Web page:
Rochester, NY: A Great Master Gardener & A Life Lived Well
- Subject: [cg] Rochester, NY: A Great Master Gardener & A Life Lived Well
- From: Adam36055@aol.com
- Date: Mon, 22 Mar 2004 09:47:24 EST
A ray of sunlight for a March Monday.
Volunteer delights in the outdoors
(March 22, 2004) â If Virginia âGinnyâ Wilterdink is an angel, she has the white hair for it.She also has heavenly amounts of energy, which she uses to promote the beauty, complexity and healing usefulness of nature.
Wilterdink, 81, is a master gardener and certified community forester. Among other things, she volunteers on a gardening help line sponsored by the Cornell Cooperative Extension of Monroe County.
Answering the phone one day last week, Wilterdink joked with a caller: âYouâve reached the master volunteer.â
One look at her calendar backs that up. The night before, she had been an usher at a performance by the Rochester Philharmonic Orchestra.
Saturday she was penned in to help give wildlife lessons at GardenScape. This Tuesday includes an 8 a.m. stop at Durand-Eastman Park, where about a dozen community foresters will spend hours clearing debris from rare trees.
Wednesday, Wilterdink will be at the Seneca Park Zoo helping to identify trees. And Thursday, sheâll go to Highland Park to assess a woodland garden that was built in 1922, the same year she was born.
âOnce I can be outdoors, I am healthy,â said Wilterdink, a retired nurse and 50-year Penfield resident.
âSheâs just amazing,â said organic gardener Mary Jo Land, who owns MJ Creative Gardens in Irondequoit. âI donât ever remember attending a meeting she was not at.â
Wilterdink is also a library volunteer and belongs to the Penfield Friday Club, a book group.
âSheâs very energetic â I wish I could keep up with her,â said longtime friend Jean Benedict of Greece. âAnd she loves the environment. I treasure what she knows about nature.â
The two are members of the Burroughs Audubon Nature Club, where Wilterdink is in her second year as president.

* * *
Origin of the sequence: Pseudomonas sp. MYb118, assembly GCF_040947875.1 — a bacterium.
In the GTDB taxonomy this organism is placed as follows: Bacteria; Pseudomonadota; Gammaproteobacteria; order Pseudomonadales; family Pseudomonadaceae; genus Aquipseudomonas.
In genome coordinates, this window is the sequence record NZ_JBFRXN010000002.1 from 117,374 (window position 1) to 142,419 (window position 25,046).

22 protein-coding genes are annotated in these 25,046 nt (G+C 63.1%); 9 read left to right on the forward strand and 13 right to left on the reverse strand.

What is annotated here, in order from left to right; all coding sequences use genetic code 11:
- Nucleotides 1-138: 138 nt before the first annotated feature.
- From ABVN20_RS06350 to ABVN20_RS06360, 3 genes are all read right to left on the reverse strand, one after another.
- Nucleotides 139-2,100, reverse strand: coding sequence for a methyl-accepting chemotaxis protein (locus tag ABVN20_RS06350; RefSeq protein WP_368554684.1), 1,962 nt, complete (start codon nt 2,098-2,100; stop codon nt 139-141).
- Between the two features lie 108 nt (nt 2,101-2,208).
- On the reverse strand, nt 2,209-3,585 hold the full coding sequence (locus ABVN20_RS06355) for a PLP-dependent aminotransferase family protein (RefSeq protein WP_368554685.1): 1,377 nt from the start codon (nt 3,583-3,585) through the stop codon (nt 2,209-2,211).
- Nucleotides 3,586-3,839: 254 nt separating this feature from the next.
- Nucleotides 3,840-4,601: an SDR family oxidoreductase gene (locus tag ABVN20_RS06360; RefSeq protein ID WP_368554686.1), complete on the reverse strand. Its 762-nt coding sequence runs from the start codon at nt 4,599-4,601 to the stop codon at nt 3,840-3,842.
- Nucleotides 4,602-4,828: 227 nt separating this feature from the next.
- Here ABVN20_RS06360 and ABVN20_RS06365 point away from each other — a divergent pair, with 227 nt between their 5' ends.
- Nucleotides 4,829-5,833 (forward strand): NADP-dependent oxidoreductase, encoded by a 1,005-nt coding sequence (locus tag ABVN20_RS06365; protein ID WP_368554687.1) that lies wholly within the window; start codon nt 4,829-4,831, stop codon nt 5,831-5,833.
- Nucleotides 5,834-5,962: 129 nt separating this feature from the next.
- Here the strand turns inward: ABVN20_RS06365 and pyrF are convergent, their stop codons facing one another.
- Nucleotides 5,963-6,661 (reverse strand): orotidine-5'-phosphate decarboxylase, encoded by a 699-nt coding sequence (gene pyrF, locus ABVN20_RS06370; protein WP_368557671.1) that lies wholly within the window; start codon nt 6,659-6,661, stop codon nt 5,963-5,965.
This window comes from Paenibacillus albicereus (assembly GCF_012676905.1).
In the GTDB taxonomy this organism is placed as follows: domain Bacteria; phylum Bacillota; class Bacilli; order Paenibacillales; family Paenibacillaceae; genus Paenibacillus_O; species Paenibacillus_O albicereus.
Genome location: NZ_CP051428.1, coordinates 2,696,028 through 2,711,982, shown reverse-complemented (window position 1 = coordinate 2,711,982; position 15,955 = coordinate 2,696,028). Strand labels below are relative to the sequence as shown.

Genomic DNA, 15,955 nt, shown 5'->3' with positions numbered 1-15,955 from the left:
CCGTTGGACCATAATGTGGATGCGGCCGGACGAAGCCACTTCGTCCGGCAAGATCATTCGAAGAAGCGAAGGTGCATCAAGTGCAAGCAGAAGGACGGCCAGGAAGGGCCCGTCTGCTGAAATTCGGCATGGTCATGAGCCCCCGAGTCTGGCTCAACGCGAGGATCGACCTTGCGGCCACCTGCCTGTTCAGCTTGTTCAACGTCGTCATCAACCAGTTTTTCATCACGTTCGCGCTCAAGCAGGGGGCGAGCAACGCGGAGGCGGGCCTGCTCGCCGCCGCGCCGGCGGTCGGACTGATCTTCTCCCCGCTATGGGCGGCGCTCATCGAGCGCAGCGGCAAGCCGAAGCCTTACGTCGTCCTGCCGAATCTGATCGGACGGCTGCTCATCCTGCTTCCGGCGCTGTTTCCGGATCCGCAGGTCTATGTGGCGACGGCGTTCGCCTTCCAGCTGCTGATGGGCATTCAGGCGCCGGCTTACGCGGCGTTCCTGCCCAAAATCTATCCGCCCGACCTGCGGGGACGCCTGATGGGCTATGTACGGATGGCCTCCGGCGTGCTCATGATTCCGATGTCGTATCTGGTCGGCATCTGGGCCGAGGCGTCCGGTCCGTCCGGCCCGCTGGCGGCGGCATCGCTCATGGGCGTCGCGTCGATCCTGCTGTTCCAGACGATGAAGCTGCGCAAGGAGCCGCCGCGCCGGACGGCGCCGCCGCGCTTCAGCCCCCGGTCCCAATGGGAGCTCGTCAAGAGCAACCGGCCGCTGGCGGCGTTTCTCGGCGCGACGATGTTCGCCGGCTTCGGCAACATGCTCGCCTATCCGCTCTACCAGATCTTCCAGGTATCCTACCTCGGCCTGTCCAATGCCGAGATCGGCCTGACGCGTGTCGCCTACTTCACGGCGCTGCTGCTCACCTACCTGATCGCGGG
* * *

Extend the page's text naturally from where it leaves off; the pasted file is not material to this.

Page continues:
âEverybody needs beauty,â said Wilterdink of her decade-plus of volunteer work in area parks, trails and gardens. âThis morning, I saw a robin in a tree. These things nourish me, and the older I get the more they nourish me.â
She got a first and lasting taste of the beauty of nature growing up in coastal Maine, on a 200-acre family plot in the town of Calais. Her father took her fishing and on hikes where heâd identify trees for her. During her girlhood, the family could drink from the pure natural hillside springs that today are marked with warning signs.
In Rochester, she is one of about 600 volunteers in Community Water Watch, a Monroe County program that tracks the health of area streams. Wilterdink, a widow with three sons, keeps an eye on Irondequoit Creek, which runs a few steps from her home.
âIâm a conservationist,â she said. âI believe in taking care of our planet.â
Widely traveled, Wilterdink has what she called âa long and strange history.â Sheâs been to Europe and Asia and lived at various times in San Francisco, Chicago and Washington, D.C.
Wilterdink got her registered nurse degree in Portland, Maine; served as an Army nurse in the Philippines during World War II with the Boston-based 314th General Hospital Unit; after the war earned a bachelorâs degree in sociology and psychology; and spent some time as a stewardess for United Airlines, taking to the skies in two-engine DC-3s, the workhorse plane of the war. (In those days, many stewardesses were nurses, or had to have similar training.)
After raising her sons, she recovered her passion for conservation gradually. It came into full bloom after her retirement as an intensive care nurse at Rochester General Hospital.
Along with other conservation roles, Wilterdink is steward of Linear Park, a kind of volunteer watchdog.
And itâs often dogs Wilterdink watches for, or dog owners who let their charges relieve themselves freely (and illegally) on public land. For her enforcement enthusiasm, she said, âpretty soon Iâm going to be called the witch of Linear Park.â
With so many years behind her, Wilterdink is shy about telling her age. âI donât want to get old,â she said. âI donât mind dying, but I donât want to get sick.â
To avoid that, just get outdoors, and learn what youâre looking at, said Wilterdink. âNature is a very healing thing to be working in.â
Being a volunteer helps, too, even for those still in mid-career and relatively young, she said. âThereâs a special need for people to be busy and working and doing useful things every day on this earth.â
By cultivating her interests, âmy (life) has gone uphill,â said Wilterdink. âAs long as I donât get too tired, life is wonderful.â
Some anti-aging strategies she recommends: eat thoughtfully, have passions (hers are gardening and studying nature), socialize with people younger than you are and exercise.
âBefore people skied, I skied,â starting at age 10, said Wilterdink, who still clears brush off Penfieldâs Honey Creek Trail, which she helped build. âEven my sons say: I hope I have your joints.â Still, Wilterdink is modest about her energy and accomplishments. âEvery woman my age I know is just as busy as I am,â she said. âIf you start thinking of how old you are, you start scaring yourself.â